Keyword: Intelligence, School Children, Assessment, Draw-A-Person Test (DAPT).

Postal Address: Department of Psychology, University of Lagos

Email address:

2020, Volume 2, Pages: 45-64


The present study examined whether authoritarian parenting style and gender are correlated with suicidal ideation and if effective communication can moderate this relationship. Two hundred and forty (240) undergraduate students drawn from Nnamdi Azikiwe University Awka, Anambra state Nigeria, participated in this study. The participants comprised 111(44%) males and 129 (56%) females. Their ages ranged from 15-30 years  (Mean age = 20.2, SD= 2.7). Three instruments were used to collect data from the study: The suicidal Ideation scale, Parental Authority Questionnaire and Assertiveness Formative Questionnaire. Moderated multiple regression was used to analyze the data. The Results showed that authoritarian parenting predicted suicidal ideation at a coefficient value of .16, effective communication negatively predicted suicidal ideation at a coefficient of -.28. Also, there was a significant interaction between authoritarian parenting and effective communication at a coefficient of -1.86.  Gender did not significantly predict suicidal ideation, and there was no significant interaction between gender and effective communication on suicidal ideation. It was suggested that effective communication skills should be part of family interventions for families whose child have suicidal tendencies.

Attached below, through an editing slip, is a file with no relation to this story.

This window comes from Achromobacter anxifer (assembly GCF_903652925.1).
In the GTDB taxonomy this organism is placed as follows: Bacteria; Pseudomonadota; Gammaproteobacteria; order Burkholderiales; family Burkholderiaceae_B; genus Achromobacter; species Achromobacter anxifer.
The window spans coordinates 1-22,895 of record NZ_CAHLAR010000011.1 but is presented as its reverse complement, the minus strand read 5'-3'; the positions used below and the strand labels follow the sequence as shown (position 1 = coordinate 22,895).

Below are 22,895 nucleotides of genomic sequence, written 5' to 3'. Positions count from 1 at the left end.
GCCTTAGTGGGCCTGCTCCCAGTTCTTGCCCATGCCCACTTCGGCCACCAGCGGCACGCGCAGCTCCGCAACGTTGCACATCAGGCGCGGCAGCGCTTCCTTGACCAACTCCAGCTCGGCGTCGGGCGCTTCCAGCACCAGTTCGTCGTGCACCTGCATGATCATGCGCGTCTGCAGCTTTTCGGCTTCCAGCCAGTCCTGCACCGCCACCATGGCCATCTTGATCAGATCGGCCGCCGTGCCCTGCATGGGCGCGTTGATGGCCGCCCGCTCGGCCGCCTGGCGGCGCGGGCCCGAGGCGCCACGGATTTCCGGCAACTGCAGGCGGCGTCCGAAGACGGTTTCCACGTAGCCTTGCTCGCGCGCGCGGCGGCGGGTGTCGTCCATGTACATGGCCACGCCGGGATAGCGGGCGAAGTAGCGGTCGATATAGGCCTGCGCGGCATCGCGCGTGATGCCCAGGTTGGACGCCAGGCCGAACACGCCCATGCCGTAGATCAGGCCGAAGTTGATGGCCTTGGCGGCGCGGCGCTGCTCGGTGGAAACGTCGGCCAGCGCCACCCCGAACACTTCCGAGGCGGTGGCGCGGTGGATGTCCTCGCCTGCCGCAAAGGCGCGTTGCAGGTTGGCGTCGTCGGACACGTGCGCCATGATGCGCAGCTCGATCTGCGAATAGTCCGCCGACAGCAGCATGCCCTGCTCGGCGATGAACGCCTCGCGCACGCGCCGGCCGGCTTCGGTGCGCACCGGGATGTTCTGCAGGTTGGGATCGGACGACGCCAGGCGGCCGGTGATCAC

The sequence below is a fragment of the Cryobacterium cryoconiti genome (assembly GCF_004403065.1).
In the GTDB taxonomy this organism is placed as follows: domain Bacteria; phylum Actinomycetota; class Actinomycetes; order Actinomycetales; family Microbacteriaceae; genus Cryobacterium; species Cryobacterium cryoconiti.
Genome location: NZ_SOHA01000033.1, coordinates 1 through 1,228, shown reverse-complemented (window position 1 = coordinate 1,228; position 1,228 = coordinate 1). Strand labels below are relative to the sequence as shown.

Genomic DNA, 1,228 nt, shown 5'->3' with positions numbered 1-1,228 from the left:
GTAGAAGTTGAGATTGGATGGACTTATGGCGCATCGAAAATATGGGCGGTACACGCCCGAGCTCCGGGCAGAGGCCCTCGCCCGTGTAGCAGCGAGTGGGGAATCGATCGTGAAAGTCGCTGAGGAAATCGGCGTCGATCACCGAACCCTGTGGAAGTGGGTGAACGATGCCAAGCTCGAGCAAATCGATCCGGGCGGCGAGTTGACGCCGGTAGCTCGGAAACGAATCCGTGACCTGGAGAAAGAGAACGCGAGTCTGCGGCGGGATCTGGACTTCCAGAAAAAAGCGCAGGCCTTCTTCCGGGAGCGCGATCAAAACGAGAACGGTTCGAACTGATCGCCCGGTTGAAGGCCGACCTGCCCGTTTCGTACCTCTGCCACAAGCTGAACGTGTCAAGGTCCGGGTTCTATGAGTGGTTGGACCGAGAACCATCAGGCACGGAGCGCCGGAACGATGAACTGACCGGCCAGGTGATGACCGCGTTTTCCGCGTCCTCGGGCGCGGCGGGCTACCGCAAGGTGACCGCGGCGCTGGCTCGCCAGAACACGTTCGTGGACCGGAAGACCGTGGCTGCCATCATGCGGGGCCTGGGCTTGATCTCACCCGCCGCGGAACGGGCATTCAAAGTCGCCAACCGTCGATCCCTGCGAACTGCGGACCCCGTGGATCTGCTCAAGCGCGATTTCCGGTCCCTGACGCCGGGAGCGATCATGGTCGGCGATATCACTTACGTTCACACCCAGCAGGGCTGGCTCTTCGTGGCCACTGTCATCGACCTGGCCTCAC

Keywords: Suicidal ideation,  Authoritarian parenting, Gender, Effective communication.

Postal Address: Department of Psychology Nnamdi Azikiwe University Awka

Email Address:

2020, Volume 2, Pages: 65-87

The Impact of Social Media on Body Image and Assertiveness among Undergraduates 

Joy U. Nzenweaku, Victor O Odo, Nkechi A. Chukuemeka & Nkiruka Enukora


This study examined the influence of social media on body image and assertiveness among undergraduates. Three hundred students aged 18 -23 years (M = 15.58 years, SD =1.07 years) participated in the study. Three instruments were administered for the study. They include the social comparison Behaviour Questionnaire, Body Image Questionnaire and Rathus Assertiveness Schedule (RAS). Moderated regression statistic (MRS) result revealed that social media significantly predict body image (β= -.38, t= -7.00, p<.01). The result showed that social media has a positive relationship with assertiveness among undergraduates (β= .08, t = 6.24, p<.01).  It was recommended that online measures be put in place by the government and stakeholders towards the use of social media. In addition, undergraduates should be sensitized through seminars and workshops on the need for assertiveness in the use of social media.



Keywords: Social Media, Body Image, Assertiveness, Adolescents